Antiquarian Anabaptist

Apologetics from an Anabaptist perspective

Tag Archives: Tim Horton’s

Happy Canada Day!

Today, July canadian-flag-1174657_12801, 2016, is the 149th anniversary of Confederation, the union of Ontario, Québec, Nova Scotia, New Brunswick and Prince Edward Island to form the nation of Canada. It soon expanded to the west – Manitoba was added in 1870, British Columbia in 1871, Alberta and Saskatchewan in 1905. In 1949 Newfoundland became the 10th province. There are also three territories – Yukon, Northwest Territory and Nunavut.

Iconic Symbols of Canada

hudsons-bay-folded

tim-hortons-takeout-cup

 

 

 

 

 

 

 

The Hudson’s Bay Company is Canada’s oldest business, founded as a fur trading company in 1670. Nowadays, it is Canada’s largest department store chain. The Hudson Bay point blanket, pictured above left, is an all wool blanket that has been manufactured in England for the company almost from the beginning and is an icon both of the company and of Canada.

Tim Horton’s is not nearly as old, only dating to 1964, but it is far and away the favourite coffee shop and fast food eatery of Canadians. There is a Tim Horton’s restaurant for every 10, 000 Canadians, they have over 20% of the fast food market and 75% of restaurant baked goods sales and coffee sales. Most of us frequently hold in our hands a cup like the one pictured above to drink a Tim Horton’s “Always Fresh” coffee.

How to tell if someone is Canadian

  • Ask her what comes after kindergarten. If she says Grade One, she is Canadian, if she says First Grade, she is American.
  • Ask her what is the last letter of the alphabet. A Canadian will say zed, an American zee.
  • Ask her what to call a multi level parking facility. A Canadian will call it a parkade. I’m not sure if Americans have a specific word for it.
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Is it really that bad?

This world is a horrible place. There are environmental catastrophes, threats of international terrorism, dangers in the streets. The danger of religious persecution threatens us even here in North America. There is sexual exploitation of women and children. There is abuse of power by those in positions of trust: police officers, preachers, teachers and parents. There are dangers on the internet. It seems that you can’t trust anyone anymore.

Um . . . let’s back up a little bit here and see if we’re getting the whole picture. Yes, all these things are going on; and yes, these are the things the media wants to tell us about. But is that really what most of us are experiencing in our daily life?

My grandchildren are blissfully unaware of any threats to their well-being. I am not experiencing any harassment because of my religious beliefs. I encounter friendly and helpful people wherever I go.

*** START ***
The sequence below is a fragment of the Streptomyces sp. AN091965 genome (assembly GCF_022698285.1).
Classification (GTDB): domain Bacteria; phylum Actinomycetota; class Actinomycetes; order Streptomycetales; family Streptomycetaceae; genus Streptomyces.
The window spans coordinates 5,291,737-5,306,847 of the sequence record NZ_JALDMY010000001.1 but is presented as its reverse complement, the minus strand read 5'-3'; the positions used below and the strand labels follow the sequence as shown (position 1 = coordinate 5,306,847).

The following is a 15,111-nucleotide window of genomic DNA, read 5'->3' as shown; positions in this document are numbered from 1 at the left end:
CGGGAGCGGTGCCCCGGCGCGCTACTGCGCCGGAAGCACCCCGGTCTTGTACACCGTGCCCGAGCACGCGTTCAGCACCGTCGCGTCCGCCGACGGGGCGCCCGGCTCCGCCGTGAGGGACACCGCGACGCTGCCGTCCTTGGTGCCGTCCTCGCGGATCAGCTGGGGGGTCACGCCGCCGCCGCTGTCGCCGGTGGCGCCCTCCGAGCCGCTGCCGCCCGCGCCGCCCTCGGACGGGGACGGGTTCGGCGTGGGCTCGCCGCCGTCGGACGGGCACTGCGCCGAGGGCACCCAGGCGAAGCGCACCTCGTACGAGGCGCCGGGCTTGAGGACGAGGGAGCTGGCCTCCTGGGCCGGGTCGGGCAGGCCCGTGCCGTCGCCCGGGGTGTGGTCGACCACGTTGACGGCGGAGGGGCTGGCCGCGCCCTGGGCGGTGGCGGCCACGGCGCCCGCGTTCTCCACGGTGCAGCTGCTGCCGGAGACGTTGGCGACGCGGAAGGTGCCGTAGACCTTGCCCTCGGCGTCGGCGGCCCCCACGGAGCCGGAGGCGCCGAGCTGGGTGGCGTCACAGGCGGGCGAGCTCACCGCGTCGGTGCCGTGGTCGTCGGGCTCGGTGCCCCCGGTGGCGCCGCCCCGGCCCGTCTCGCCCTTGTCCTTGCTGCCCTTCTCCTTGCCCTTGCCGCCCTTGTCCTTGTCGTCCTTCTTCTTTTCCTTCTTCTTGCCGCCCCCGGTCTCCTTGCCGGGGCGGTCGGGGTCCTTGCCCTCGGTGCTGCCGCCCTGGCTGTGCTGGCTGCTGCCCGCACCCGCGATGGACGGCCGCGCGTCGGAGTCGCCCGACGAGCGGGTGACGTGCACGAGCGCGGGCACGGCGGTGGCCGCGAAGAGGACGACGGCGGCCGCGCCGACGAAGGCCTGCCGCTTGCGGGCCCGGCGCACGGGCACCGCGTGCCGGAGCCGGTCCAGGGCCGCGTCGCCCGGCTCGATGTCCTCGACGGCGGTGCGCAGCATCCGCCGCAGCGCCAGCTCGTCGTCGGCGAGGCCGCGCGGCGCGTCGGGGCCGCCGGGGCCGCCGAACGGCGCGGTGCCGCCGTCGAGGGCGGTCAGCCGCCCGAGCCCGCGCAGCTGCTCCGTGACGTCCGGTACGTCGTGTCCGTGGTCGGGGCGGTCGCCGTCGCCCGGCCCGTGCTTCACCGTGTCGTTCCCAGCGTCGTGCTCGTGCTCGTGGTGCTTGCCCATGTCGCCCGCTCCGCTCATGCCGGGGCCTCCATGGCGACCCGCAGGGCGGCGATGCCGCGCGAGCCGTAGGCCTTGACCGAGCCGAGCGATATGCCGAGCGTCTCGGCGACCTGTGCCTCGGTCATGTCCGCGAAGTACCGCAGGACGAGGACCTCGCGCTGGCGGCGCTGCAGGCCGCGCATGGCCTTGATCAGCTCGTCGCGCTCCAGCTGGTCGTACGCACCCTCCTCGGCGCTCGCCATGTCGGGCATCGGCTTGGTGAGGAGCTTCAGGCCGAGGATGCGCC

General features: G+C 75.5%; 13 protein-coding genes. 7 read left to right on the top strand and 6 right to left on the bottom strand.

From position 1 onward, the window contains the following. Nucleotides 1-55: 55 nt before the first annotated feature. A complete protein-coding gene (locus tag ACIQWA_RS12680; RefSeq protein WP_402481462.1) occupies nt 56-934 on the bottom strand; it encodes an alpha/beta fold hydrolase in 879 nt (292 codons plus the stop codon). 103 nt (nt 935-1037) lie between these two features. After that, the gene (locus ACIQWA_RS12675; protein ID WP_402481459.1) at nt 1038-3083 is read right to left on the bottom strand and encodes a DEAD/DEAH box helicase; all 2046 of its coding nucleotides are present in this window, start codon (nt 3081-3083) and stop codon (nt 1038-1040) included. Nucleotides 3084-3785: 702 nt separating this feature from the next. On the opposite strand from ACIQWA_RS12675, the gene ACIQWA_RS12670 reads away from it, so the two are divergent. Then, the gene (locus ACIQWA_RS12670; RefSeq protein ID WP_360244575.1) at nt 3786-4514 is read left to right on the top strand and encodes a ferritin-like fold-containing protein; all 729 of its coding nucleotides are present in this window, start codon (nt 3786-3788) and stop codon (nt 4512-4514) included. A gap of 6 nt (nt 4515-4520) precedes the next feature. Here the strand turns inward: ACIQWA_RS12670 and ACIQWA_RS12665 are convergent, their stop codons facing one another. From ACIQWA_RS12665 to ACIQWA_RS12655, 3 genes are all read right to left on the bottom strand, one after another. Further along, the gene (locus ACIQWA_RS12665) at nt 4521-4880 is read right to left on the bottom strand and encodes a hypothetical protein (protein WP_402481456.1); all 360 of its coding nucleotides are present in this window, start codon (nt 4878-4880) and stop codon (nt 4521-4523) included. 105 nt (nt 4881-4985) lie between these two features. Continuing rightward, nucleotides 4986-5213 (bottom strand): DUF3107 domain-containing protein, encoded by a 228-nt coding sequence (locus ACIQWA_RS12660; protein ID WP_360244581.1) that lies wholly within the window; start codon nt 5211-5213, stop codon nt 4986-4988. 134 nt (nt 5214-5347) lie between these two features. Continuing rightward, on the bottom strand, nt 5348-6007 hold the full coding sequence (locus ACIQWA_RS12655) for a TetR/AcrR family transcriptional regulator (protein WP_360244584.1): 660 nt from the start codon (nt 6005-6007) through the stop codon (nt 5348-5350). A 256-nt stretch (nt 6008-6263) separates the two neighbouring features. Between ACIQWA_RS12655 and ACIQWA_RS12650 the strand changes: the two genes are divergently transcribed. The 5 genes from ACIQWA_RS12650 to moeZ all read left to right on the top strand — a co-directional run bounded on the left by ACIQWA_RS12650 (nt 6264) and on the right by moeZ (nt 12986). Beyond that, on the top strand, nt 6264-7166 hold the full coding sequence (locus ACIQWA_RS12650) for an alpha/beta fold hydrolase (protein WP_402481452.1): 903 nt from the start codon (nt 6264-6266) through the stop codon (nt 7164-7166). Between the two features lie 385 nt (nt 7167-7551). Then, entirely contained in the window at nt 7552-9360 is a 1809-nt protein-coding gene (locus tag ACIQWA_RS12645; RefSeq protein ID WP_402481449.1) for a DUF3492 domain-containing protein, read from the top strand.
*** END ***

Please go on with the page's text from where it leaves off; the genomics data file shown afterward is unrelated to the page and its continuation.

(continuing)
I started using a cane about six weeks ago and I am amazed how that triggers acts of kindness from others. I have even had young ladies hold a door open for me. A few days ago I bought my fast food lunch at Tim Horton’s and the lady behind the counter offered to carry my tray to a table. I declined, but not without a hearty thank  you. Someday I may need her assistance.

Today I was in my favourite coffee shop – the one where the young ladies behind the counter don’t need to be told that I want a cappuccino with amaretto syrup. This time I asked the young lady who served me if she  had ever heard an old, old song that has her name in the title. Her response floored me: “You remembered my name!” I have known her name for a long time, she has served my coffee countless times, we have talked about other things than coffee, but I had never called her by name. This is something I have encouraged others to do, and here I wasn’t even doing it myself.

That seems such a small thing, but it was a reality check. When I begin thinking that the world is such a cold heartless place, perhaps the first question I need to ask is “Am I the problem?”

By the way, she was all too familiar with the song. Her music teacher used to sing it every time she went for a lesson.

Mr. Average Canadian

In 1926 Stephen Leacock tried to describe the average Canadian man of his day. Eighty-nine years have passed and Mister Average Canadian of that day is long dead and buried. Therefore, I will take it upon myself to describe his modern counterpart, according to census statistics.

In 2015 Mr. Average Canadian is 42 years old and lives in Sudbury, Ontario, but was not born there. His mother tongue is English, but one of his grandparents was French and he speaks 1,000 words of that language. He also speaks 100 words of Mandarin and 100 words of Hindi, Urdu or Arabic, and probably knows a few words of Cree or Ojibwe.

He has lived with three women, is halfway divorced from one and halfway married to another. Two children live with him and his halfway wife, they each have one other child who lives with the partner from whom they are halfway divorced. Mr. Average Canadian and his halfway wife each have one half of a university degree, but this does not add up to one full degree between them.